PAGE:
Article

The Greeks and Romans did not develop a concept of “the economy” or discuss economic matters at any length; the study of the ancient economy therefore began only in the late 18th century, in parallel with the developing study of contemporary economic development, and was heavily influenced from the beginning by the question of the relationship between antiquity and modernity. The field has long been dominated by two different but closely connected debates about the nature and degree of development of the ancient economy (was it “primitive” or, on the contrary, proto-modern?) and about the correct theoretical and methodological tools for studying it, with constant anxieties about the dangers of anachronism. A notable trend has been the increasing weight given to material as compared with literary evidence, as archaeologists have accumulated ever greater information about economic activity, leading to calls in recent years to focus on ancient economic performance rather than on the structures of culture and thought that supposedly inhibited ancient development.

Article

Rebecca Futo Kennedy and Katherine Blouin

Natural environments such as the air currents, temperatures, waters, and topography were thought to shape humans, animals, and plants. For humans, the impact was physical, behavioural, and cultural. For animals, the impacts were mostly physical (e.g., oxen in Scythia have no horns because of the cold). This is typically referred to as environmental or climatic determinism. Early explicit examples of this idea include the HippocraticAirs, Waters, Places and occasional comments in Herodotus, but arguments for such a relationship between identity and environment as early as Homer’s Odyssey and Hesiod have been made.1 There is a long-standing tradition beginning with Homer and extending through the Roman imperial period of humans, animals, and their hybrids being associated with geographic distance from an imagined centre, dwelling in designated climate bands, or being earth-born or autochthonous (gēgenēs, autochthōn) that may reflect early forms of environmental determinism. The ideas continue to circulate in much the same form as found in the Hippocratic Airs in Roman authors such as Vitruvius, Manilius, Pliny the Elder, and Vegetius.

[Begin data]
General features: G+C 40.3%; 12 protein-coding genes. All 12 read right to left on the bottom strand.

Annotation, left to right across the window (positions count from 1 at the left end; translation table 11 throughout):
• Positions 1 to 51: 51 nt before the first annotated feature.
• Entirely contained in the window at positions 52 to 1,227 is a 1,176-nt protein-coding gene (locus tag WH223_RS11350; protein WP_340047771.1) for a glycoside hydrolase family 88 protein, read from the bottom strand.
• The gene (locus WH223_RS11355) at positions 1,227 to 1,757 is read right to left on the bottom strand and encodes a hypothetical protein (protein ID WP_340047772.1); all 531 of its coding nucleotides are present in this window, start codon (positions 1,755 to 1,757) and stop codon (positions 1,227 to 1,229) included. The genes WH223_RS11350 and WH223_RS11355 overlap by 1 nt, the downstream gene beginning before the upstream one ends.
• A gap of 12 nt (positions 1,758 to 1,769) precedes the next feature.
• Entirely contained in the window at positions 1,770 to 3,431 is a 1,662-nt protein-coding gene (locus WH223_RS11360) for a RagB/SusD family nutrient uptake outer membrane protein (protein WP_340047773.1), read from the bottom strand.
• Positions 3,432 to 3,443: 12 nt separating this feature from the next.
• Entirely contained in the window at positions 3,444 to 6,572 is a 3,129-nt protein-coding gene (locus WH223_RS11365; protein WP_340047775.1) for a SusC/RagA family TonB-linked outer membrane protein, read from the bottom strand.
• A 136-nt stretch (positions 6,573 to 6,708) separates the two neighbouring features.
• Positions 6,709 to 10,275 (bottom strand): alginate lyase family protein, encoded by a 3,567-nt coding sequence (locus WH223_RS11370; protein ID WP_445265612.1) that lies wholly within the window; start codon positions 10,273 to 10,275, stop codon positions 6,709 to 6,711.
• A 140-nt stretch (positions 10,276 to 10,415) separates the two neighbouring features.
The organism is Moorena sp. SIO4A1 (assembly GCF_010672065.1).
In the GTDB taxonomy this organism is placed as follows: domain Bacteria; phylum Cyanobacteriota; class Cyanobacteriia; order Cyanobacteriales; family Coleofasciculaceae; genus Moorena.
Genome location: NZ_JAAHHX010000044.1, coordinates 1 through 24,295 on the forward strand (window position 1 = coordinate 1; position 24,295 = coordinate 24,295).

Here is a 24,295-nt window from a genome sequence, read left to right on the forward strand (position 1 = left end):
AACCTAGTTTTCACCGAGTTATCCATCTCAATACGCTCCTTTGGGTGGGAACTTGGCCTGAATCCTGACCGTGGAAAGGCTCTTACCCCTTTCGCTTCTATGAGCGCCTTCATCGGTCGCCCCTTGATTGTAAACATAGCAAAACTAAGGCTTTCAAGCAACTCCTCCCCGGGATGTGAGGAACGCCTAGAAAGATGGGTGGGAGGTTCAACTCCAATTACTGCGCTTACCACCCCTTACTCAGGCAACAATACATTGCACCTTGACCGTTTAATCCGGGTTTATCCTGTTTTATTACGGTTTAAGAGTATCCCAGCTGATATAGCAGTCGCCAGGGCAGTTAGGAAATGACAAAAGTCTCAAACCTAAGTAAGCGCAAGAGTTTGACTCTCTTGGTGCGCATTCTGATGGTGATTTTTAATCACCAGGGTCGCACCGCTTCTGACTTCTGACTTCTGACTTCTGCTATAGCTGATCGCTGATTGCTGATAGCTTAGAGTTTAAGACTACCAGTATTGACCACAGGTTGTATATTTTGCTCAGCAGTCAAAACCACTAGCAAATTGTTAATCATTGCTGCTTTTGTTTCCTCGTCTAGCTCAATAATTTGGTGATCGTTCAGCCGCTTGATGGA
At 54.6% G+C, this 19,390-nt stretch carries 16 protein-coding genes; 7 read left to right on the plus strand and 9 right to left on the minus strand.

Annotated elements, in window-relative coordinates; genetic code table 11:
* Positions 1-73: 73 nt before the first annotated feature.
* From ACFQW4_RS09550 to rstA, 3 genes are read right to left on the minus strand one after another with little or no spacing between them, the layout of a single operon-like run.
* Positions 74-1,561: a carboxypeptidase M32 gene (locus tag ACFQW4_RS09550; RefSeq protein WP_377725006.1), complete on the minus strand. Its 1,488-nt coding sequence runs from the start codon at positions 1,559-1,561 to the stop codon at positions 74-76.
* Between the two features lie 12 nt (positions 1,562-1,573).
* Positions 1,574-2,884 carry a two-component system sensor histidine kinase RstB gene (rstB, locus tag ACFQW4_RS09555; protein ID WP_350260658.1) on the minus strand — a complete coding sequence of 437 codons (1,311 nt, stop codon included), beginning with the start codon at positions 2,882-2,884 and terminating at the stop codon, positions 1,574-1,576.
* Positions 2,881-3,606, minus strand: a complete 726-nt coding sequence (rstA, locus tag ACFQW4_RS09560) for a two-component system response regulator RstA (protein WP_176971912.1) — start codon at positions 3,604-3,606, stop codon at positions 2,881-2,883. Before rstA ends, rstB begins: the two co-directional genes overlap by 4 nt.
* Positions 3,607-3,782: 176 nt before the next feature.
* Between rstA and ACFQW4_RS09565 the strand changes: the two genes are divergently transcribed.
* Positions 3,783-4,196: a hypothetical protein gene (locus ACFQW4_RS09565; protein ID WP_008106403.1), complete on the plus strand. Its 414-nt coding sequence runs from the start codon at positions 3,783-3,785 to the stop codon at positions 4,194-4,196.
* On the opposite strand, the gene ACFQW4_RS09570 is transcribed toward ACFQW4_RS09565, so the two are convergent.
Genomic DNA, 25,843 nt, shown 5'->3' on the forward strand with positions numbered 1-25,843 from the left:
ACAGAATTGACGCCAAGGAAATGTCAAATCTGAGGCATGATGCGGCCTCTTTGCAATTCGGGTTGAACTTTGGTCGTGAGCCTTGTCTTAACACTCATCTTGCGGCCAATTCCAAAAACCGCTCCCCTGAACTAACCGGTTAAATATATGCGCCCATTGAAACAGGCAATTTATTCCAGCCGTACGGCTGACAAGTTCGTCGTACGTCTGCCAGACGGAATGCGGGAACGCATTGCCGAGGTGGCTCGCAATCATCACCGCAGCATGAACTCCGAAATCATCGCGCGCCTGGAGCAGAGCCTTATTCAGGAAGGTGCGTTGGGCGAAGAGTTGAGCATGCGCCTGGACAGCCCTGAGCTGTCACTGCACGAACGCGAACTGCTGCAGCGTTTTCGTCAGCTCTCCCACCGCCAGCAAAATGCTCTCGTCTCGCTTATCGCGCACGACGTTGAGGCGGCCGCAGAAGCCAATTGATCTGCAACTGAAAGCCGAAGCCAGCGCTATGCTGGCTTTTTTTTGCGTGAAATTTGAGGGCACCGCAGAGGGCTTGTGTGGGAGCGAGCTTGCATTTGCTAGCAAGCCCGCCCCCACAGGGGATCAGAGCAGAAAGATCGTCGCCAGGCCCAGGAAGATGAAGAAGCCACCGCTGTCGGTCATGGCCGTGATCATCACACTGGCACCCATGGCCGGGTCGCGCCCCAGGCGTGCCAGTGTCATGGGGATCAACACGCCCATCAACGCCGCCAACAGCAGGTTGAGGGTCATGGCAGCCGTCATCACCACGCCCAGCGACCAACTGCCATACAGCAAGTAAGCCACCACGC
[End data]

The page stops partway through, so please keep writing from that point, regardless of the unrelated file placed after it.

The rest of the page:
Article

Lyktos  

Antonis Kotsonas

Lyktos (or Lyttos, from the Classical period on) is an ancient city on the island of Crete. It is located on the central part of the island, a short distance to the east of the modern town of Kastelli Pediadas and close to the village of Xydas (also spelled Xidas). The ancient site occupies a double acropolis which is part of the northwest foothills of the Lasithi mountains, and is crowned by two modern chapels. The acropolis of Lyktos rises to an elevation of over 600 m (2,000 ft) and overlooks the fertile plain of Pediada. The name Lyktos may refer to the highland location of the site (Steph. Byz., s.v. Λύκτος).The history and culture of Lyktos is amply documented in ancient literature and epigraphy (I.Cret. I xviii), to a degree which is unusual for any Cretan city. Indeed, Lyktos has produced the second largest epigraphic record from anywhere on Crete (after .